What are postpartum blues?
Postpartum blues often appear three or four days after childbirth and can last up to two weeks. In the U.S., 70% to 80% of women feel depressed after giving birth. This can be called the “baby blues” or the postpartum blues and the cause is typically hormones. Symptoms of postpartum blues include crying spells, insomnia, depression, fatigue, anxiety, and poor concentration. Symptoms occur due to physical and hormonal changes, lack of sleep, and changes in your diet and exercise. The hormonal changes occur because estrogen and progesterone decrease after giving birth.
Postpartum depression, or PPD, is not the same as postpartum blues. PPD may look like postpartum blues initially, but symptoms are more severe and last longer than two weeks. Unlike postpartum depression, postpartum blues usually go away after 1-2 weeks on its own.
What do the postpartum blues feel like?
You may feel like you can’t take care of your baby. You could feel symptoms of depression such as anger, anxiety, sadness, or distress. It’s normal not to feel close to your newborn during the first few weeks. Bonding can take time and typically occurs during the first year of life. Skin to skin contact (laying your baby directly on your bare skin) and gazing into your baby’s eyes can help you bond with your baby.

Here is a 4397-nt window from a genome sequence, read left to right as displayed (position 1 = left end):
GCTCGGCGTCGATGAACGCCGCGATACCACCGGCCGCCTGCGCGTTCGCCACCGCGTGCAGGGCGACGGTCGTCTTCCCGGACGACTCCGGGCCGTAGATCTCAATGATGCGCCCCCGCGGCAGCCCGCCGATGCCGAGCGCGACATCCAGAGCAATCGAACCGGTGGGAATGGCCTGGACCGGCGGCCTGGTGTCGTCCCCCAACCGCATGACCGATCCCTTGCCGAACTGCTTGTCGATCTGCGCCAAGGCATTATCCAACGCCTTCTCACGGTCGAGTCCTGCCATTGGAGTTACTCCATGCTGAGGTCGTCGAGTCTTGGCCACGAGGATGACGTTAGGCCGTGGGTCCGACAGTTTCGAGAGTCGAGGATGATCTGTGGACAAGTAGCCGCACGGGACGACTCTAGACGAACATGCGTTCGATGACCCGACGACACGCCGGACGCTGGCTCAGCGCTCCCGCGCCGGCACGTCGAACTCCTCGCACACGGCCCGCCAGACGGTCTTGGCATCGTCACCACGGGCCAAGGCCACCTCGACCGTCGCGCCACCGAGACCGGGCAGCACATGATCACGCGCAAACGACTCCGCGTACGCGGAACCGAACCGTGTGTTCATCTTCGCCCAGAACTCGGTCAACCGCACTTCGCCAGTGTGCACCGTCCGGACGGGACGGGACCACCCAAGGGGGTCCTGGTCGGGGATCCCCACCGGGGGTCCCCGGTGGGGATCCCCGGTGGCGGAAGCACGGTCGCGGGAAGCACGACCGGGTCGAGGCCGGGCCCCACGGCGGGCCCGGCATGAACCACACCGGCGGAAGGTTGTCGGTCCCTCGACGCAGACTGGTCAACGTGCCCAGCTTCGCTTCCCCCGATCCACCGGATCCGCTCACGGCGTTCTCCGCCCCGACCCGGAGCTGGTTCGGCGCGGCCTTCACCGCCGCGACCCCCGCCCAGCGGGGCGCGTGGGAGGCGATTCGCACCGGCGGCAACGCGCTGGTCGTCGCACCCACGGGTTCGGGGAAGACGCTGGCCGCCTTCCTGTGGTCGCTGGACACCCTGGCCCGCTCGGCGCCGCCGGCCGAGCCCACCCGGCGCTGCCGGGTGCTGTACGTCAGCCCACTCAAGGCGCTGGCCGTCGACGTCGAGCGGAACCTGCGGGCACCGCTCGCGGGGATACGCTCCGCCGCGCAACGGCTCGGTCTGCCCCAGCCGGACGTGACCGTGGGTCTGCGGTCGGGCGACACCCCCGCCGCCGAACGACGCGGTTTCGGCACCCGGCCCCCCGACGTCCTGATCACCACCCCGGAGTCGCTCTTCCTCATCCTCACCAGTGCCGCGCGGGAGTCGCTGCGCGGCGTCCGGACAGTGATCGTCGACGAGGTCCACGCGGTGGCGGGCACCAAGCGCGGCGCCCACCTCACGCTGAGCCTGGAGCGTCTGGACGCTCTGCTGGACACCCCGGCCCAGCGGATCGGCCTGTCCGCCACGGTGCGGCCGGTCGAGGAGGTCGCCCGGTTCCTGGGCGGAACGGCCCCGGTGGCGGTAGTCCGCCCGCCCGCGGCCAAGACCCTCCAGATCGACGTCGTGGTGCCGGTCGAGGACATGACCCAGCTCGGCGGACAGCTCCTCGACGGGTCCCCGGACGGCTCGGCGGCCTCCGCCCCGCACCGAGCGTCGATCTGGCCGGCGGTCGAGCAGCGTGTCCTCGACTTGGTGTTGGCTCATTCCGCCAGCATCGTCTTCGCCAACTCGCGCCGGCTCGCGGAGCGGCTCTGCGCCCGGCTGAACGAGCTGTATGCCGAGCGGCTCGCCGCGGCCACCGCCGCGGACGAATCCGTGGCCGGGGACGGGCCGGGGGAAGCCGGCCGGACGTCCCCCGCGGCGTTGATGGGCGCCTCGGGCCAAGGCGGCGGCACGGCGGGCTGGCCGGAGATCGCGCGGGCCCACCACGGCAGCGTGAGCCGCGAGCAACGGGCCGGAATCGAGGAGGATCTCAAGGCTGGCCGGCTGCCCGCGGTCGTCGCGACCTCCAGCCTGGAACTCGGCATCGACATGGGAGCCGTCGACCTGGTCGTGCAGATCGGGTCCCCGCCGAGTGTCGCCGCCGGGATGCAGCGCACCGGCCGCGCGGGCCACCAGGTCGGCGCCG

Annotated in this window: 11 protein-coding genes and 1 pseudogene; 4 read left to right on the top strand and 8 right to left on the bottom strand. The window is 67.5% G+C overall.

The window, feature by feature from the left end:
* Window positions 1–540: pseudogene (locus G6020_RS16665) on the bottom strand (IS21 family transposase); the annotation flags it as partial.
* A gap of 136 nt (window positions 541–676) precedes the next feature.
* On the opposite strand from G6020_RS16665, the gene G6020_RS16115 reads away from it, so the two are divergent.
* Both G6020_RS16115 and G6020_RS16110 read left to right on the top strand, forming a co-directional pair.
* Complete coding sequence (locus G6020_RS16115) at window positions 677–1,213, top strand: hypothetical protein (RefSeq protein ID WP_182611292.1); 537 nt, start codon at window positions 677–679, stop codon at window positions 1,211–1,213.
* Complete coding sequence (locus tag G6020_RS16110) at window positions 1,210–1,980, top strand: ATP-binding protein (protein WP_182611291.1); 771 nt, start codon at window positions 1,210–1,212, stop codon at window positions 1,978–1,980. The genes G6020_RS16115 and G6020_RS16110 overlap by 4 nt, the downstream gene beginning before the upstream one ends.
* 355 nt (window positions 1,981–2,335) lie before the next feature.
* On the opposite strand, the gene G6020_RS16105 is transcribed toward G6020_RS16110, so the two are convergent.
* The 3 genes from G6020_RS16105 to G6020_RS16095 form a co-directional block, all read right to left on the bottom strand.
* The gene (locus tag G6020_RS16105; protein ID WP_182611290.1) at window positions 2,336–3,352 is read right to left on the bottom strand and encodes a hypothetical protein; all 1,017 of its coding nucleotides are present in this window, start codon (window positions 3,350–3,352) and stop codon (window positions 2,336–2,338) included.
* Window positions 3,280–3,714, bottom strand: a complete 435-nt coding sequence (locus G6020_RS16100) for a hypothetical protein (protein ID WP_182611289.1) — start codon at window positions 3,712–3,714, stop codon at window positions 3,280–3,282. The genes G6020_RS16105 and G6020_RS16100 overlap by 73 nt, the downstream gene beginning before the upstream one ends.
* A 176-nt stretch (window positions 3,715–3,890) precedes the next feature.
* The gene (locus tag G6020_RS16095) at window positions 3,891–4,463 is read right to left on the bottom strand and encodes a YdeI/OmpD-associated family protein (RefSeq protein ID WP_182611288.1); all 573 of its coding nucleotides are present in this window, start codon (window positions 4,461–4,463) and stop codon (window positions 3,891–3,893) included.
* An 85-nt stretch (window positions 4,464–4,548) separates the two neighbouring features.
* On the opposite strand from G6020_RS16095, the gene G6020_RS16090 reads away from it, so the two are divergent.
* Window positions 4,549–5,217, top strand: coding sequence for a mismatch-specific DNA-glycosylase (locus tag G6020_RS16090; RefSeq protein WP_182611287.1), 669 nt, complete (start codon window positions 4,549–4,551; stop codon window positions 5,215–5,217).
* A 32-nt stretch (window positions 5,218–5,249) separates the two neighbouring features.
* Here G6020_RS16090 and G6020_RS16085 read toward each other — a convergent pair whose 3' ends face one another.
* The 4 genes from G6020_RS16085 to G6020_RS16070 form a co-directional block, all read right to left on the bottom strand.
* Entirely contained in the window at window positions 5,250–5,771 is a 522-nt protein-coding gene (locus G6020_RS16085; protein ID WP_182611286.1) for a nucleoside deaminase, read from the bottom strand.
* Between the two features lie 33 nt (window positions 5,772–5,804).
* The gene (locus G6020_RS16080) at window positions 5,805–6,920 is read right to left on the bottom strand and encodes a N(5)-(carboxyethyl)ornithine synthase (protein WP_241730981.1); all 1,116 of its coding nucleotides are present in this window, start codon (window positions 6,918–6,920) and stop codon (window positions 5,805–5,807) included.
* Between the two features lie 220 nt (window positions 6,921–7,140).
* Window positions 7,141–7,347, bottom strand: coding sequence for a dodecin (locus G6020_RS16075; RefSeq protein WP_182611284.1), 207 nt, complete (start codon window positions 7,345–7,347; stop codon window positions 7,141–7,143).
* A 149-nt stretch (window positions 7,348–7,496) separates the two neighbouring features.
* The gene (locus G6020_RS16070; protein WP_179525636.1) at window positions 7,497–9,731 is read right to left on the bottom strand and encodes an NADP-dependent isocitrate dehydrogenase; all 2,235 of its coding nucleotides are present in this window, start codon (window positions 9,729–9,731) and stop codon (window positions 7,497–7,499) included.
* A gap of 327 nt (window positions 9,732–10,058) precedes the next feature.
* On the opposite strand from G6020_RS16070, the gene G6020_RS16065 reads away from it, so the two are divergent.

Can my partner have the postpartum blues?
Your partner (if you have one) can also get the baby blues. This occurs in up to 10% of partners. It usually happens during the first 3-6 months post-delivery but can develop up to a year after delivery. Symptoms include social isolation, anger, moodiness, loss of interest in work or hobbies, frustration, sadness, hopelessness, feeling overwhelmed, trouble sleeping, or indecisiveness. The symptoms can occur due to lack of sleep, relationship stress, general stress, or hormonal changes (e.g., a drop in testosterone levels as well as a rise in other hormones such as estrogen, cortisol, vasopressin, and/or prolactin).
Tips to help with the baby blues:
- Try to get as much sleep as you can. Nap when your baby naps.
- Reach out to others for support (emotional support, practical support, and informational support). Prepare a list of what you need help with.
- If possible, take some time for yourself.
- Try to get some fresh air and sunshine outside.
- Join a support group for parents or new moms.
- Make healthy choices when it comes to nutrition and exercise.
- Avoid alcohol or drugs.